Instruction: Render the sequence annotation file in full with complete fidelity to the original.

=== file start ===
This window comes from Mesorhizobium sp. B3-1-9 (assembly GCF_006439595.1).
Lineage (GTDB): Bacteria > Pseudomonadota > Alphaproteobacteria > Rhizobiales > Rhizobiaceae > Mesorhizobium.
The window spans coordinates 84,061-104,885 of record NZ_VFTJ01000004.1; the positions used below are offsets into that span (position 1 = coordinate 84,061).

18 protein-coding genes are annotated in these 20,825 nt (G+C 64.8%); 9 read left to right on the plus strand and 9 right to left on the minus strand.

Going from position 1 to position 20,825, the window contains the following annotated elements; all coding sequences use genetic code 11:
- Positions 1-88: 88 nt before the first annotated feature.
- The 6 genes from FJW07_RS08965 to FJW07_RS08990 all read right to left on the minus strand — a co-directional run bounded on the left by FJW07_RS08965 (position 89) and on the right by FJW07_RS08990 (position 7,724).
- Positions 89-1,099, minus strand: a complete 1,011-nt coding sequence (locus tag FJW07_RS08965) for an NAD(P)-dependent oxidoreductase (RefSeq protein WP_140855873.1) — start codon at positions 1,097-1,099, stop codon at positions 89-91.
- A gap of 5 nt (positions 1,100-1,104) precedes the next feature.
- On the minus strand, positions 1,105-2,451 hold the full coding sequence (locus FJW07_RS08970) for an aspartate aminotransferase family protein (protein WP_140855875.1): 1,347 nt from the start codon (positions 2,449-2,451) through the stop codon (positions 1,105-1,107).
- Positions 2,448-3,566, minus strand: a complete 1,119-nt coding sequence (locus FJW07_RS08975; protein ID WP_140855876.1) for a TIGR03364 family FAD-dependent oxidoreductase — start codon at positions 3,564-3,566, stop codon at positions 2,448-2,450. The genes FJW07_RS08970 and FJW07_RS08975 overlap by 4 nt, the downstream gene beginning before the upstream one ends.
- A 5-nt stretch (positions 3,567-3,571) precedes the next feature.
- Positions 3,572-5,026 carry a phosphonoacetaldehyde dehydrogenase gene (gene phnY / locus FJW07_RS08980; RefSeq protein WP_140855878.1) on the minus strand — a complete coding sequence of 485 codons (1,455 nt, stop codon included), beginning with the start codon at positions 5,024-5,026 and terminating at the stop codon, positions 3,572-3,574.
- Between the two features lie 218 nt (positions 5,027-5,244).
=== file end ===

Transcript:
This window comes from Mesorhizobium sp. B3-1-9 (assembly GCF_006439595.1).
Lineage (GTDB): Bacteria > Pseudomonadota > Alphaproteobacteria > Rhizobiales > Rhizobiaceae > Mesorhizobium.
The window spans coordinates 84,061-104,885 of record NZ_VFTJ01000004.1; the positions used below are offsets into that span (position 1 = coordinate 84,061).

18 protein-coding genes are annotated in these 20,825 nt (G+C 64.8%); 9 read left to right on the plus strand and 9 right to left on the minus strand.

Going from position 1 to position 20,825, the window contains the following annotated elements; all coding sequences use genetic code 11:
- Positions 1-88: 88 nt before the first annotated feature.
- The 6 genes from FJW07_RS08965 to FJW07_RS08990 all read right to left on the minus strand — a co-directional run bounded on the left by FJW07_RS08965 (position 89) and on the right by FJW07_RS08990 (position 7,724).
- Positions 89-1,099, minus strand: a complete 1,011-nt coding sequence (locus tag FJW07_RS08965) for an NAD(P)-dependent oxidoreductase (RefSeq protein WP_140855873.1) — start codon at positions 1,097-1,099, stop codon at positions 89-91.
- A gap of 5 nt (positions 1,100-1,104) precedes the next feature.
- On the minus strand, positions 1,105-2,451 hold the full coding sequence (locus FJW07_RS08970) for an aspartate aminotransferase family protein (protein WP_140855875.1): 1,347 nt from the start codon (positions 2,449-2,451) through the stop codon (positions 1,105-1,107).
- Positions 2,448-3,566, minus strand: a complete 1,119-nt coding sequence (locus FJW07_RS08975; protein ID WP_140855876.1) for a TIGR03364 family FAD-dependent oxidoreductase — start codon at positions 3,564-3,566, stop codon at positions 2,448-2,450. The genes FJW07_RS08970 and FJW07_RS08975 overlap by 4 nt, the downstream gene beginning before the upstream one ends.
- A 5-nt stretch (positions 3,567-3,571) precedes the next feature.
- Positions 3,572-5,026 carry a phosphonoacetaldehyde dehydrogenase gene (gene phnY / locus FJW07_RS08980; RefSeq protein WP_140855878.1) on the minus strand — a complete coding sequence of 485 codons (1,455 nt, stop codon included), beginning with the start codon at positions 5,024-5,026 and terminating at the stop codon, positions 3,572-3,574.
- Between the two features lie 218 nt (positions 5,027-5,244).